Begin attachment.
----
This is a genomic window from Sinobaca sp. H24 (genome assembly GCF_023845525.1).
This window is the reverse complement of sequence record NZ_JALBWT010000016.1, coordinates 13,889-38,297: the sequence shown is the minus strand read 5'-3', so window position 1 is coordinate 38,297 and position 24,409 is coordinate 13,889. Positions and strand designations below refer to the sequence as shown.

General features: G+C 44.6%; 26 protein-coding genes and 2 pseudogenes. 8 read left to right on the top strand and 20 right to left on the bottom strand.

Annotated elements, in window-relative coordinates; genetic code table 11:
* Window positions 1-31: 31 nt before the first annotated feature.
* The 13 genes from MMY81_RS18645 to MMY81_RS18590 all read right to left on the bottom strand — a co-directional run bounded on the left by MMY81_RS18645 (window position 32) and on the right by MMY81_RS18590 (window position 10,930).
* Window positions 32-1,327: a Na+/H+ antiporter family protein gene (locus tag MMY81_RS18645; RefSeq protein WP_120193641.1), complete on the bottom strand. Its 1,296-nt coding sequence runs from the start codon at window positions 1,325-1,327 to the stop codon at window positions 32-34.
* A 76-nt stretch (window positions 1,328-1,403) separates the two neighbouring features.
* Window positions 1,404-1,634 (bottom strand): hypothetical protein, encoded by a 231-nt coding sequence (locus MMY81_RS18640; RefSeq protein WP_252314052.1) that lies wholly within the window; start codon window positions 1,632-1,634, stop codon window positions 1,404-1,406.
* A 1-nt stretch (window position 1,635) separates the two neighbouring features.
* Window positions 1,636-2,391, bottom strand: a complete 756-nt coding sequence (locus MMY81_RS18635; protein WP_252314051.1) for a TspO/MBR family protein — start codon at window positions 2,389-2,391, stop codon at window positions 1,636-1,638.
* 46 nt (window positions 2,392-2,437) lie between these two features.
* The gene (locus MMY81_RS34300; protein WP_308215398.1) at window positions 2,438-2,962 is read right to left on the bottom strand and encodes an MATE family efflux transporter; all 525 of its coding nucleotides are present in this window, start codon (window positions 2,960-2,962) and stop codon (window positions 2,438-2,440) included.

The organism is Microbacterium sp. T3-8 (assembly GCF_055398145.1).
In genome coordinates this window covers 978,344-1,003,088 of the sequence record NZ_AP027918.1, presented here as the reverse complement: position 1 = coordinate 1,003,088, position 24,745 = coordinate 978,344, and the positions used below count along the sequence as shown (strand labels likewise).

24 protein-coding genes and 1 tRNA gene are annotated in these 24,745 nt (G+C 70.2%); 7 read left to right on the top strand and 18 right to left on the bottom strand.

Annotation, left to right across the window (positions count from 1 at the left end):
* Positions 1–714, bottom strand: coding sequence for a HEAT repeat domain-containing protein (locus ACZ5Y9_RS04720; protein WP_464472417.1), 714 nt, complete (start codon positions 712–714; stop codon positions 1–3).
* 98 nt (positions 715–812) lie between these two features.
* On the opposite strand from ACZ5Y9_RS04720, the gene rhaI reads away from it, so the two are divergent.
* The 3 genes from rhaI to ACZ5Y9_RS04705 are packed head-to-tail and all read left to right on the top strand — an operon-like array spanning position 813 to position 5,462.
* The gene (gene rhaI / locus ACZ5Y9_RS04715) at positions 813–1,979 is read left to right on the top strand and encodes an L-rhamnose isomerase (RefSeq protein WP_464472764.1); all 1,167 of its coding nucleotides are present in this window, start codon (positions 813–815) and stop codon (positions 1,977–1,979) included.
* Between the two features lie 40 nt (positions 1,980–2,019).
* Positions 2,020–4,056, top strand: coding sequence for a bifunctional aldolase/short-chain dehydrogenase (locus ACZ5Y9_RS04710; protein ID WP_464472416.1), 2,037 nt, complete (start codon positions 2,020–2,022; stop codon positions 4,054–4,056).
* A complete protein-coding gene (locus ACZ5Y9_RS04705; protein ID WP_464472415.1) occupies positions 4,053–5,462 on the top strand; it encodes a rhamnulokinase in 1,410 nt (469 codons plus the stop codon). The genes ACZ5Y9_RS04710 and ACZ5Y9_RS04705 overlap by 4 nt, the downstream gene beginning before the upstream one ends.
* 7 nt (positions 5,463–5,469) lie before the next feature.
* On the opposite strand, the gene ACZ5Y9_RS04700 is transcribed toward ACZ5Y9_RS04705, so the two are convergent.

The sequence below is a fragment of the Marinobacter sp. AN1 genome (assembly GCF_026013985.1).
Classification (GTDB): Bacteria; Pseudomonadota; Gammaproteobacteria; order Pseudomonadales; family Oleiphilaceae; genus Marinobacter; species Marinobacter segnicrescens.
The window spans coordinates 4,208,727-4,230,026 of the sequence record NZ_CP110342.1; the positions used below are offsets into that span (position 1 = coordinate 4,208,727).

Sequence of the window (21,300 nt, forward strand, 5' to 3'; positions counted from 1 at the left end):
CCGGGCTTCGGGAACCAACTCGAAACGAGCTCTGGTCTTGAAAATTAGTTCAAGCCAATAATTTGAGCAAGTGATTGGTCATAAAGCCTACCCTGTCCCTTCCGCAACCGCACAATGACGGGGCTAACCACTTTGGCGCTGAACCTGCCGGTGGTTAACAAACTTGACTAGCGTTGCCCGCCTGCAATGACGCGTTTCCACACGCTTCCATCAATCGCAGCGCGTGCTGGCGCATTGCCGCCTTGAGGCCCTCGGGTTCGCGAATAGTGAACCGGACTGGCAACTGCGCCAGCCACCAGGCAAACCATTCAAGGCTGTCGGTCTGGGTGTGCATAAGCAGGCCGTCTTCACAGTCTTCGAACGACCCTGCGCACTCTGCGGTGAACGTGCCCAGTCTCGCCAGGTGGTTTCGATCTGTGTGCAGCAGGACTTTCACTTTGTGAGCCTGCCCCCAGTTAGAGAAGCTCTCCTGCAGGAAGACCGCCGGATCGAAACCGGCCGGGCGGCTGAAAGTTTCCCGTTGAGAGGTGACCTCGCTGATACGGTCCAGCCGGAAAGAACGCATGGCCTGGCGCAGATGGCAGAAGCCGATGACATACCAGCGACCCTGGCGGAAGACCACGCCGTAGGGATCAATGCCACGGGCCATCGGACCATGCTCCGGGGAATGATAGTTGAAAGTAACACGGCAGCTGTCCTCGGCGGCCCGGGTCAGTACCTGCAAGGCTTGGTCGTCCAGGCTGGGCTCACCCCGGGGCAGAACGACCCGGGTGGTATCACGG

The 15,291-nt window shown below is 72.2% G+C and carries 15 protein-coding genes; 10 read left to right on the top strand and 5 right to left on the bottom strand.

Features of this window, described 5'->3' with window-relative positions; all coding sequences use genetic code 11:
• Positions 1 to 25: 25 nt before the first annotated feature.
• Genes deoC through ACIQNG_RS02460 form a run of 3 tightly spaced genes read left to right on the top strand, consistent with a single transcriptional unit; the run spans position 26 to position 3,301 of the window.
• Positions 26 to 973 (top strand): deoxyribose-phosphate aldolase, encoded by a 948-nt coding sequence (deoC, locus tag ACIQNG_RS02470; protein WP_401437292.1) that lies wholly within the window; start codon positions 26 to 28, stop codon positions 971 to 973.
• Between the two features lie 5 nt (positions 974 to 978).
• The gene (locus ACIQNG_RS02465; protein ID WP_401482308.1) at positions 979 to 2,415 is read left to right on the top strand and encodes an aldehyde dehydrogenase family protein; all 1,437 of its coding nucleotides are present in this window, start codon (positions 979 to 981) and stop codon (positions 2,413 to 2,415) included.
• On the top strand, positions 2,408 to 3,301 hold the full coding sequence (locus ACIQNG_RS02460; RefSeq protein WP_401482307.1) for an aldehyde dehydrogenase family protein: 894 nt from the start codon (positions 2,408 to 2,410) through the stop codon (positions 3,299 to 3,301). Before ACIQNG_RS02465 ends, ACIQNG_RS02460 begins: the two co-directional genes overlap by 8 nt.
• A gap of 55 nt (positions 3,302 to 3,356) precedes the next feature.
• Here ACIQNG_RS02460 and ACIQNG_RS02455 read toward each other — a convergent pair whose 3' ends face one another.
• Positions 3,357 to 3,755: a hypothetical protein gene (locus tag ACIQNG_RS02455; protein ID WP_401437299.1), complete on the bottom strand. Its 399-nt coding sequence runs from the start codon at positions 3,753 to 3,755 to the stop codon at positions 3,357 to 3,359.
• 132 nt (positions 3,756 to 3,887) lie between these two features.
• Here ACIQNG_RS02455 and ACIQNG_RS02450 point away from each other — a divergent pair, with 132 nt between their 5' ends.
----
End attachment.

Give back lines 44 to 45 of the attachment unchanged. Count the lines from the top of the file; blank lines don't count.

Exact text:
• 132 nt (positions 3,756 to 3,887) lie between these two features.
• Here ACIQNG_RS02455 and ACIQNG_RS02450 point away from each other — a divergent pair, with 132 nt between their 5' ends.